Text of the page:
Mixins were great and solved the initial challenge of sharing logic across components, though they did have some issues.

Why mixins are dead?

ES2015 class - For starters, React.createClass is dead. When the ES2015 class feature was released to the wild, I guess the react team realized that native classes are better than maintaining a react implementation of classes. So without React.createClass we no longer have support for mixins.

indirection - The second reason mixins were abandoned, is the indirection of state and variables. If we look at the code again, imagine that the mouseMoveMixin mixin was in a different file or maybe we might have another mixin in our mixins array, we might get confused as where the x and y in our state comes from:

const App = React.createClass({
  mixins: [mouseMoveMixin, geoMixin],

  render() {
    const { x, y } = this.state; // where is that coming from?
    return (
      <div className="app" onMouseMove={this.onMouseMove}>
        <div>{`${x} - ${y}`}</div>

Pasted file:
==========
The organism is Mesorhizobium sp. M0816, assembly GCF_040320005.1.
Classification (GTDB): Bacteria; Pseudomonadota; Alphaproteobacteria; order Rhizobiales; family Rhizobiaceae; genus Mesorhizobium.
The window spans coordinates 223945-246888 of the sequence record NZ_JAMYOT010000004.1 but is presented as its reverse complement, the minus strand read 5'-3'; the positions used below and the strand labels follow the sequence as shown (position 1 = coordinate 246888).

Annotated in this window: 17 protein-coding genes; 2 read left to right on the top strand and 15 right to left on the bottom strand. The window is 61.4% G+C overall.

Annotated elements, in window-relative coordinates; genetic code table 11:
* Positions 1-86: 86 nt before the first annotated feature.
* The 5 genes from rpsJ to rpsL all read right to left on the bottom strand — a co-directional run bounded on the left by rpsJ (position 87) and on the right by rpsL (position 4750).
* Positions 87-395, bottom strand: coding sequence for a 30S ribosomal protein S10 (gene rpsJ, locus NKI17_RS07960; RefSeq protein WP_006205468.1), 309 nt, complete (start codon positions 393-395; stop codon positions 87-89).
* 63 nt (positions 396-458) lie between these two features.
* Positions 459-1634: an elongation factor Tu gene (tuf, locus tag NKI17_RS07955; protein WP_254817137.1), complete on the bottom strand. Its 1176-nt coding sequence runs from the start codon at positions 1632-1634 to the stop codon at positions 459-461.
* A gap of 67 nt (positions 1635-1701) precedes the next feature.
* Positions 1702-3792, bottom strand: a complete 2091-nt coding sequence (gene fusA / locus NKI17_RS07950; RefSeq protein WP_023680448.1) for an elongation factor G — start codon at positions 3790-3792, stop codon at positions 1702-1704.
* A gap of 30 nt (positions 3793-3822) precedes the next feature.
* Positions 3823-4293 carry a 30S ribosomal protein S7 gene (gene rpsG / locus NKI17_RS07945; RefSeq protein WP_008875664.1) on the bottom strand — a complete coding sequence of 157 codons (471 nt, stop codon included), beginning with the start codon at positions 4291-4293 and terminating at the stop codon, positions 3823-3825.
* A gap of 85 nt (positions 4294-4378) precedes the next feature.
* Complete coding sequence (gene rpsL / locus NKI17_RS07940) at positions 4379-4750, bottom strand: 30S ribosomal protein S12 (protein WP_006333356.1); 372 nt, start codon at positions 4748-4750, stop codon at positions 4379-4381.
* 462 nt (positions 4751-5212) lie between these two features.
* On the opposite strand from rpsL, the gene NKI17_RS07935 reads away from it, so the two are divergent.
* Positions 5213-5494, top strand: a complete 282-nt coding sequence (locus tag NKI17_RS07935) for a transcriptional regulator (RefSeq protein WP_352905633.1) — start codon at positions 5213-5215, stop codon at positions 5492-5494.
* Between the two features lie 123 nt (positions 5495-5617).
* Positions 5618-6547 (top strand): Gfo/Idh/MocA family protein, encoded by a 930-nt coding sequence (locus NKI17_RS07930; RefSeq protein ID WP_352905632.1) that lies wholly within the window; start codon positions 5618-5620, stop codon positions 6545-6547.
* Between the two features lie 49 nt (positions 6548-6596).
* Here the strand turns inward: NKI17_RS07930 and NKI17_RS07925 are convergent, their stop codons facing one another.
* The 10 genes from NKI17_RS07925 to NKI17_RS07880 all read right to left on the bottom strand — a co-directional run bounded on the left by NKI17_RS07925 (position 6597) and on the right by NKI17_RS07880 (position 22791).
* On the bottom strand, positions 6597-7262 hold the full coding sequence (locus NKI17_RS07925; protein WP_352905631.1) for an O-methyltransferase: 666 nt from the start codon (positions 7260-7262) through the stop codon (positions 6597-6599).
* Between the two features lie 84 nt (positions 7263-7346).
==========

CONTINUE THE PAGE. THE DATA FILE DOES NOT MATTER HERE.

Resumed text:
</div>
    );
  }
});

key conflicts - Another pitfall with mixins is the key conflict. Imagine that we have 2 mixins and both output the same key for our state:

const mouseMoveMixin = {
  getInitialState() {
    return { x: "", y: "" };
  },

  onMouseMove(e) {
    this.setState({
      x: e.clientX,
      y: e.clientY
    });
  }
};

const geoMixin = {
  getInitialState() {
    return { x: 0.22, y: 1.3333333 };
  }
}

const App = React.createClass({
  mixins: [mouseMoveMixin, geoMixin],

  render() {
    const { x, y } = this.state;
    return (
      <div className="app" onMouseMove={this.onMouseMove}>
        <div>{`${x} - ${y}`}</div>
      </div>
    );
  }
});

Luckily react will throw an error and warn us about it:

mixins key conflict error by react

HOC - The knight in shining armor

With the appearance of ES2015 classes and the deprecation of mixins, a new pattern emerged, Higher-Order Components.

From react's documentations:

A higher-order component (HOC) is an advanced technique in React for reusing component logic. HOCs are not part of the React API, per se. They are a pattern that emerges from React’s compositional nature.

Concretely, a higher-order component is a function that takes a component and returns a new component.